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Late-breaking decision: getting the word out about the InnerChange ruling.

Friday afternoon at 5:45 may not be the best time to get word that a judge has just released a major ruling in a case you have been working on for 38 months.

To be fair to the judge, I should note it was 4:45 in Iowa where he was working. Still, the late-day release presented a challenge. Complicating matters was the fact that our chief litigator in the case had already left for the day and was preparing to leave Washington for a well-deserved vacation.

But here was the real problem: When a decision is as well reasoned as that issued by Judge Robert Pratt in our case challenging Iowa's financing of a Prison Fellowship program called InnerChange that sought to convert people to fundamentalist Christianity, you want to let people know about it. You want The New York Times and The Washington Post and the Associated Press to be able to report the story so people learn about it. But sometimes reporters have plans for Friday nights that might involve something other than figuring out the significance of a 140-page legal opinion.

However, when a judge makes an extraordinarily rigorous ruling stating, "For all practical purposes, the state has literally established an Evangelical Christian congregation within the walls of one of its penal institutions...,"it's worth it to bum the midnight oil.

This meant tracking down Alex Luchenitser, AU's senior litigation counsel, and getting him on the phone with Heather Weaver, an AU legal fellow who helped him with the case. It also meant that people in the Legal Department (and even yours truly) had to read the decision, analyze it and help the Communications Department craft a press release. We also had to track down the journalists who have been covering this case for more than three years.

Remarkably, it all came together. Reporters' deadlines were met, and the next day, stories appeared in The Post, The Times, the Des Moines Register and the Associated Press.

In the days that followed, Prison Fellowship staffers and their supporters began making all sorts of strange, occasionally even apocalyptic, pronouncements about the judge's ruling. It started when I appeared on Fox News Channel's "The Big Story" with host John Gibson on Sunday night.

John made a familiar argument: Americans United must want to see more crime, since we worked against this program. He asserted, "I have a feeling here that [if] you are choosing, you would choose recidivists over religionists."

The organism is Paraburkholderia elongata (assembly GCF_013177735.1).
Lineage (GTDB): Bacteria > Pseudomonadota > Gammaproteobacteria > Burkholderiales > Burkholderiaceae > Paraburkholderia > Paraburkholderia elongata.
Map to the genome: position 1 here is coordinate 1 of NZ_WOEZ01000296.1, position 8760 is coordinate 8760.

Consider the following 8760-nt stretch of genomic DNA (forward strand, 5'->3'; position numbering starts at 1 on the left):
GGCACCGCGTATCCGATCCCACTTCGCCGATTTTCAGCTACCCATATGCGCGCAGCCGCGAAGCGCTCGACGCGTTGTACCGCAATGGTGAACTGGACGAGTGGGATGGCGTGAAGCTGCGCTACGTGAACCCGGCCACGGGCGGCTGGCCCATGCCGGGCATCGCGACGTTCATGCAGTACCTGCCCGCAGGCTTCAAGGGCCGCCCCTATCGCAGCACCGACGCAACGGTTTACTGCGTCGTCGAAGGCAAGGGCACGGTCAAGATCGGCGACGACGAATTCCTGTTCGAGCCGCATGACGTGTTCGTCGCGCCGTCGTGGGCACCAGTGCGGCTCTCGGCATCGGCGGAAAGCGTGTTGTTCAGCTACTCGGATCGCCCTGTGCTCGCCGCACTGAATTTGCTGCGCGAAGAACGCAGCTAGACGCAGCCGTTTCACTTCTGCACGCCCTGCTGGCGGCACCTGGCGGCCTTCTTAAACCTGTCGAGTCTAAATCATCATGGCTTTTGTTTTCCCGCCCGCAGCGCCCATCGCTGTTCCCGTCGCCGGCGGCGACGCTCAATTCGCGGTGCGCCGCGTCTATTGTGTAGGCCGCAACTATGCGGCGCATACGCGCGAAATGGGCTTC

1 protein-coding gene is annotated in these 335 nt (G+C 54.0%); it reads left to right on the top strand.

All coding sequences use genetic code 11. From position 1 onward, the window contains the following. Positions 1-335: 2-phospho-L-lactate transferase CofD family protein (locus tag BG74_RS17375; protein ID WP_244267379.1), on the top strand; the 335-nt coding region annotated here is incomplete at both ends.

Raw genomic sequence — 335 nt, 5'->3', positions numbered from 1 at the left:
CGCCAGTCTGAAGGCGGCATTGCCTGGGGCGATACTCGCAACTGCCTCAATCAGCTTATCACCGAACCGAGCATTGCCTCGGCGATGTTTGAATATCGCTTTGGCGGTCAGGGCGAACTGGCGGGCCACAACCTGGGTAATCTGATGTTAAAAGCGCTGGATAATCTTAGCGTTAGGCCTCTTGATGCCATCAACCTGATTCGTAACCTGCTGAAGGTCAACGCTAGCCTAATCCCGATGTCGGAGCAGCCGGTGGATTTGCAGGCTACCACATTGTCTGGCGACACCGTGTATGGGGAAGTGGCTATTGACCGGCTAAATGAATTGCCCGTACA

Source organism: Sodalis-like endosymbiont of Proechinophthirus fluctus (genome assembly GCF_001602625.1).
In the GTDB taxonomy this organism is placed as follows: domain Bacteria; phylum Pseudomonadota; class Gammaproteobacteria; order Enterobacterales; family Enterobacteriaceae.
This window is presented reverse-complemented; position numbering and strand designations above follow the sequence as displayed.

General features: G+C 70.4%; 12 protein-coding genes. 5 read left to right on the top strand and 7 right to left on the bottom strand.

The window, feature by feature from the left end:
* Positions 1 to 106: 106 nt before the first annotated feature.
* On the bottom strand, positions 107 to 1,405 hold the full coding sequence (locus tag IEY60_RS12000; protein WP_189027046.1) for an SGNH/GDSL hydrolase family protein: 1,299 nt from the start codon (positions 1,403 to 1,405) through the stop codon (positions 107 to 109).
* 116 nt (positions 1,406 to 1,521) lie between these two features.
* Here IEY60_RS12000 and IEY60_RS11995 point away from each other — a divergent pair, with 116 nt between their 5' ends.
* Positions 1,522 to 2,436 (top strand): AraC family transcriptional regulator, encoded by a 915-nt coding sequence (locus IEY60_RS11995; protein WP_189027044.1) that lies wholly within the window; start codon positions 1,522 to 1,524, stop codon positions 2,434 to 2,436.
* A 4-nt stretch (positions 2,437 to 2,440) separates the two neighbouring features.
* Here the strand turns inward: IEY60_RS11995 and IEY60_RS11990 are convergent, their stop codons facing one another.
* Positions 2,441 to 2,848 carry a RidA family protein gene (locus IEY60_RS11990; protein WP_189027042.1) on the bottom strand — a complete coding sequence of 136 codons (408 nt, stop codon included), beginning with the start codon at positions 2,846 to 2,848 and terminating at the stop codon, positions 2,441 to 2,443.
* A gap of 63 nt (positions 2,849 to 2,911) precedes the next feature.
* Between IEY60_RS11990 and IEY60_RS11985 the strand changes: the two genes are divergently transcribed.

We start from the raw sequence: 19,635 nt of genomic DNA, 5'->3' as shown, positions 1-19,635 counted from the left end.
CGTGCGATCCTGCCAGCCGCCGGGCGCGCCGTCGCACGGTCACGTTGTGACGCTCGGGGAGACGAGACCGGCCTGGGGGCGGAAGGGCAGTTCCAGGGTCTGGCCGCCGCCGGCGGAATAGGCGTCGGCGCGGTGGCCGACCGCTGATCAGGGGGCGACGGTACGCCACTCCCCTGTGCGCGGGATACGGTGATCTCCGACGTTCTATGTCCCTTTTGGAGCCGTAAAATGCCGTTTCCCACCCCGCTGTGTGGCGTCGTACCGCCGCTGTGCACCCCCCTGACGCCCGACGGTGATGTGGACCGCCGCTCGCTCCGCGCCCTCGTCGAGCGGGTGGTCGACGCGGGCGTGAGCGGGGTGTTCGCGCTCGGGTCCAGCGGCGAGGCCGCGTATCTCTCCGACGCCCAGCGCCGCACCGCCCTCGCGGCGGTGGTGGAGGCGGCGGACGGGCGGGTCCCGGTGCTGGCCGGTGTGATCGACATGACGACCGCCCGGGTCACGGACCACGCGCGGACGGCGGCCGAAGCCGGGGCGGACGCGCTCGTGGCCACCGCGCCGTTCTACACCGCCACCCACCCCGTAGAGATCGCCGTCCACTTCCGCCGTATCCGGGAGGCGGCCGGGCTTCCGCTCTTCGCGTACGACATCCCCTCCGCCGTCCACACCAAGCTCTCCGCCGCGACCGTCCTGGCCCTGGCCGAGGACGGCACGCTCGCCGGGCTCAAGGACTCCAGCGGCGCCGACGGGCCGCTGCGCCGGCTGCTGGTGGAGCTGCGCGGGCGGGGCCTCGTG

There are a few problems with this argument. For starters, the only study that purported to show that InnerChange works was quickly debunked. In addition, I favor giving all prisoners access to good programs of job training, family life skills and counseling, whether they are willing to go through a religious program or not

I didn't have time to get into all of that on the air, but I did say that one answer to meeting the spiritual needs of inmates is for prison administrators to help get volunteer chaplains into prisons instead of creating obstacles to their access.

John responded, "Do you expect church workers to go into prisons? The prisoners have nothing to give them...."

I was taken aback. People, religious and non-religious, do such work for nothing all of the time. They just want to improve society and reach out to someone in need. I pointed out that this was originally the way Prison Fellowship founder Charles Colson ran his programs, as a charity, not a government-subsidized program. (I don't discuss theology on the Fox News Channel so I didn't even bring up that the Bible says that anyone who visits a person in prison is visiting Christ as well.)

My mention of Colson, however, caused John to react strangely. He accused me of opposing InnerChange because I carry a grudge against late President Richard M. Nixon! It's true Colson worked for Nixon, but I'm hardly upset about that old history. I simply don't want the taxpayer to have to pick up the tab for Colson's evangelism.

A day or two later, this story was all over fundamentalist Christian Web sites and talk radio. Mark Earley, president of Prison Fellowship, told Focus on the Family Radio that if this decision stood, it would remove God from the prisons of America. This staggering assertion that secular institutions can throw deities out by court order has always baffled me when coming from people who see God as omnipresent and all powerful.

Gordon Robertson, filling in for his father Pat, also chatted up Earley on "The 700 Club," suggesting that Americans United wouldn't be fighting this program if it was about Confucianism. Wrong again. Over the years, AU has fought government support for Buddhism, Transcendental Meditation and Islam.

In spite of confusing rhetoric from the Religious Right, Judge Pratt's decision is compellingly logical. It suggests that when governments get too closely involved with aiding prison ministries, financially or logistically (in Iowa, honors prisoners were removed from their spot to make way for the Christian program), they risk being successfully challenged as violating the constitutional rights of others.

In short, there is a place for faith behind bars--but it's not the taxpayers' job to pay for someone else's evangelistic efforts.

Barry, W. Lynn is executive director of Americans United for Separation of Church and State.
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Title Annotation:government funding for religious conversions in prisons blocked
Author:Lynn, Barry W.
Publication:Church & State
Geographic Code:1U4IA
Date:Jul 1, 2006
Words:886
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